We’re going to let you in on a secret we discovered when pitting the Outlander 500 against the 500 KingQuad AXi: Torque trumps horsepower every time!
You might be wondering if we’re nuts. Could we possibly prefer a lowly single cylinder thumper to a sophisticated, high tech V-twin?
It’s true but we don’t think the Suzuki is as sophisticated, smooth or as powerful at full whack as the Can-Am’s 500cc 4-valve V-twin.
But yes, we absolutely prefer the KingQuad’s power delivery, torque, acceleration, hill climbing power and throttle response at trail speeds.
Rider after rider in side-by-side drags, uphill pulls and nose-to-tail trail rides confirmed this reality: The KQ has an enormously torquey mill that out-accelerates the Can-Am under virtually all conditions.
There’s something else at play here. Both these ATVs use continuously variable transmissions but the Suzuki differs in its engagement system.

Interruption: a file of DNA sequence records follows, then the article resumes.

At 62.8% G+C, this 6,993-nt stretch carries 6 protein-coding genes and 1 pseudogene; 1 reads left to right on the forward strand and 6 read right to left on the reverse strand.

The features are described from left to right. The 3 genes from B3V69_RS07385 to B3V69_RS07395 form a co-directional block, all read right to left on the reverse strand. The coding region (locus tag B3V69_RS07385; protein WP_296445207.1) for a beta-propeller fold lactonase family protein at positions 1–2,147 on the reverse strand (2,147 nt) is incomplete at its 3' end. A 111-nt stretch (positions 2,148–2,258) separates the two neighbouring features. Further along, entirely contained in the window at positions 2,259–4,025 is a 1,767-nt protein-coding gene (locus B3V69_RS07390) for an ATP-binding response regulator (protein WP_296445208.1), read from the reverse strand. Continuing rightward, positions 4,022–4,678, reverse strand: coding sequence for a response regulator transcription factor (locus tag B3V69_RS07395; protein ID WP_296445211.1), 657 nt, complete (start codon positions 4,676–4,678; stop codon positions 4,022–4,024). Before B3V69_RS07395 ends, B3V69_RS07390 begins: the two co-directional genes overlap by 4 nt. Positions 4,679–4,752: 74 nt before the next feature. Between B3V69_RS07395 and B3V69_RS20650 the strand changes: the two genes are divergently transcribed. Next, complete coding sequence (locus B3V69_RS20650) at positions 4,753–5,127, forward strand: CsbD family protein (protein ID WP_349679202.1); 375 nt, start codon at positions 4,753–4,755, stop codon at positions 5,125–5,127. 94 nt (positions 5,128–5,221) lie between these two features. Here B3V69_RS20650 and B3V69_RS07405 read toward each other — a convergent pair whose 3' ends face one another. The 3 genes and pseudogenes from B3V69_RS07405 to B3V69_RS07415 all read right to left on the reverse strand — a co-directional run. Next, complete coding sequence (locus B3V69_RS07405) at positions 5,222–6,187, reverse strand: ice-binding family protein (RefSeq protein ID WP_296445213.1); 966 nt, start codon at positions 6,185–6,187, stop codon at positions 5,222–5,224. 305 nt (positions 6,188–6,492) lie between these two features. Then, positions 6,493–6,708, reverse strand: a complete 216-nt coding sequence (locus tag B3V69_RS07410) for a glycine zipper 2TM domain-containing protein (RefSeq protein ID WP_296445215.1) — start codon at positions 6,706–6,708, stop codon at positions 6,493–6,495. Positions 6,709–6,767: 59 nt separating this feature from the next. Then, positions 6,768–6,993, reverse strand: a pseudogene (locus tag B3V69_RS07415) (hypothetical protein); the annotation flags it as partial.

The torque of the KQ mill is in love with its CVT sprag clutch while the much less torquey Rotax twin required us to “brake torque” the engine against the drive belt to keep the Suzuki in sight. The difference in acceleration and hill climbing torque is not small, otherwise we wouldn’t be talking about it.
This torque advantage pays off in countering what has to be the wimpiest set of chevron Dunlops ever fitted to an ATV. The tires on the Can-Am hook up like a cat on a screen door in mud while the KQ’s foo-foo meats spin like they’re on greased ice.
Even though these are pathetic tires for a premium ATV, the Suzuki can still traverse swale holes on the strength of its imposing grunt. In our most heavily weighted category, performance, the KQ won without a dissenting vote.